Abolitionist Harriet Tubman will soon replace Andrew Jackson on the front of the $20 bill. This is an historic move that provides a place for a woman on US currency. Treasury Secretary Jack Lew said, “Today, I’m excited to announce that for the first time in more than a century, the front of our currency will feature the portrait of a woman, Harriet Tubman, on the $20 note.”
“Her incredible story of courage and commitment to equality embody the ideals of democracy that our nation celebrates, and we’ll continue to value her legacy by honoring her on our currency,” he continued.
There are some sweeping changes that will put a new cast of historic figures onto various bills. The plan is a major reversal for Lew, who appeared taken aback by the swift rebukes Treasury received last summer when he announced that he was considering replacing Hamilton on the $10 bill with a woman. While he explained that Hamilton was on the chopping block as a matter of practicality – the $10 bill was the next one up for a redesign – Lew still got an earful from fans of Hamilton, who helped create the Treasury Department and the modern American financial system.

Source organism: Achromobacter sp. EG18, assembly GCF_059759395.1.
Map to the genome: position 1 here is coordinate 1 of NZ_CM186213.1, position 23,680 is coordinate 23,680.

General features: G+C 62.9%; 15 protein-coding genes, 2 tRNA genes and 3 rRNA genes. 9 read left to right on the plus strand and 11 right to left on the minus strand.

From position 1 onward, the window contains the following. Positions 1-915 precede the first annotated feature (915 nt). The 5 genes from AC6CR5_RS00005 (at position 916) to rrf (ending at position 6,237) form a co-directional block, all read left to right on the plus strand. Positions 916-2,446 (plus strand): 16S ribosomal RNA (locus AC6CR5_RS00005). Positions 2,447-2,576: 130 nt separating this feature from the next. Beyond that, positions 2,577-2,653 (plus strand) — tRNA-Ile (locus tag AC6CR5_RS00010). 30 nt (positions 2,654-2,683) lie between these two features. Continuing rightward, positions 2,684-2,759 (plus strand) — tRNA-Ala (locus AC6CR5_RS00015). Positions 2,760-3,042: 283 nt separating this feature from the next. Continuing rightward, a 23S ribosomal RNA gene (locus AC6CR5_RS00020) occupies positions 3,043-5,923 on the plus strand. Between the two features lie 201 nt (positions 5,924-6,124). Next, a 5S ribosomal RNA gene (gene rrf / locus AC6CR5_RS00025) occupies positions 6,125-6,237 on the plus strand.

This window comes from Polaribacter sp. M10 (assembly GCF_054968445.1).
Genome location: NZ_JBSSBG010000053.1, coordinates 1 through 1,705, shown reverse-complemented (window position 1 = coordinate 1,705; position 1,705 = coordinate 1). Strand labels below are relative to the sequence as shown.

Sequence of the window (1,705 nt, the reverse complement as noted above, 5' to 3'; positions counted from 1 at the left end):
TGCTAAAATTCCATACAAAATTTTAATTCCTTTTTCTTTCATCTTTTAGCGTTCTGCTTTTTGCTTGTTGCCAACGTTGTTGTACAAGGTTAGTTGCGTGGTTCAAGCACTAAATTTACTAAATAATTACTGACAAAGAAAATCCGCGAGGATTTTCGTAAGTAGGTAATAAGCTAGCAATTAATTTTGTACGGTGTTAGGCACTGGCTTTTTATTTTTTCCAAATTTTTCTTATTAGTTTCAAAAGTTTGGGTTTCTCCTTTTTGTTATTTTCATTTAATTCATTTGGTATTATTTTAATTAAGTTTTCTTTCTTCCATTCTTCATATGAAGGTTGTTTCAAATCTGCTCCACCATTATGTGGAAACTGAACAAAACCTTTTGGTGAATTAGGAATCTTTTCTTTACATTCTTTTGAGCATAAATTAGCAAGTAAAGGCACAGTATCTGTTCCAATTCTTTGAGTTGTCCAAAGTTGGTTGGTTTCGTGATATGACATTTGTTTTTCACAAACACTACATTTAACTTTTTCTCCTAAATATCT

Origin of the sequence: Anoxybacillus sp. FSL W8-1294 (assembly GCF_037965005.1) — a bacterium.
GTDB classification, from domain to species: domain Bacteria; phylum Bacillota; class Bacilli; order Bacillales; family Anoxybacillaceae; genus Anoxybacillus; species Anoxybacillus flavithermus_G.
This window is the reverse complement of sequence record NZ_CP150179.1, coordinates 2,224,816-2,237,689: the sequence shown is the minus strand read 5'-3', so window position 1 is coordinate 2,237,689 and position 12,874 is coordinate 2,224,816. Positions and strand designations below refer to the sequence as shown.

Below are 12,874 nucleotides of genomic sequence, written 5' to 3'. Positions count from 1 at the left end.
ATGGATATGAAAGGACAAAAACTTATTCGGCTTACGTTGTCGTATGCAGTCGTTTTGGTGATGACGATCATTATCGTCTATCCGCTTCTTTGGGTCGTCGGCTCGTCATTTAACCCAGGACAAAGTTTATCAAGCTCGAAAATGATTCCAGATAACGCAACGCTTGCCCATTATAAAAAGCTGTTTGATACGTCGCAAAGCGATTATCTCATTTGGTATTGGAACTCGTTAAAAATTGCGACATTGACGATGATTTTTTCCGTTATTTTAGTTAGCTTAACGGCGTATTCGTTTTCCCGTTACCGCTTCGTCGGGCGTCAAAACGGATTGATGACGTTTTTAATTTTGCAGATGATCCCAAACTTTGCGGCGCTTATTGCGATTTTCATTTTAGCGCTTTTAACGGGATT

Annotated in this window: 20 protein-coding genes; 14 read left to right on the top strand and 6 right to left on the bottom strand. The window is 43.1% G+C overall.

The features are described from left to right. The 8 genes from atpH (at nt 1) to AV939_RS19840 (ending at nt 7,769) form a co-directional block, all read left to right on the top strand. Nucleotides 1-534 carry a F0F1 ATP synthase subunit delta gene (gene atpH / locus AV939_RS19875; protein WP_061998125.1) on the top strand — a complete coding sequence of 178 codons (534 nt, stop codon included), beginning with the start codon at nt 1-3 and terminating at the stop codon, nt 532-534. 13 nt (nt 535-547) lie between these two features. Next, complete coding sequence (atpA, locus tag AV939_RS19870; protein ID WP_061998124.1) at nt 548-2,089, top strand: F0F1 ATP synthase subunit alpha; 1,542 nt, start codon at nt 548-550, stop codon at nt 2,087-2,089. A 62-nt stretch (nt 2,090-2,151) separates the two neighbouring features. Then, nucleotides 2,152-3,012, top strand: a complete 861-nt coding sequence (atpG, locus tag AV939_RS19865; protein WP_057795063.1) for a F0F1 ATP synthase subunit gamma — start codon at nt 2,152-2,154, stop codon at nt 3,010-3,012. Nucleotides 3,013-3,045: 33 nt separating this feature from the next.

There have been some criticisms, but Lew explored ways to respond to critics. “There are a number of options of how we can resolve this. We’re not taking Alexander Hamilton off our currency.”
But supporters are complaining too. How long will it take to put the new design in action? Lew guesses they will be released in 2020 for the 100th anniversary of the ratification of the 19th Amendment when women were granted the right to vote.
He says he wants to make the changes quickly. “The two things most important are the security of our money and getting this process to move as quickly as possible. Due to security needs, the redesigned $10 note is scheduled to go into circulation next. I’ve directed the Bureau of Engraving and Printing to work closely with the Federal Reserve to accelerate work on the new $20 and $5 notes. Our goal is to have all three new notes go into circulation as quickly as possible, while ensuring that we protect against counterfeiting through effective and sophisticated production.”
To read the entire article about abolitionist Harriet Tubman, click on the link below.
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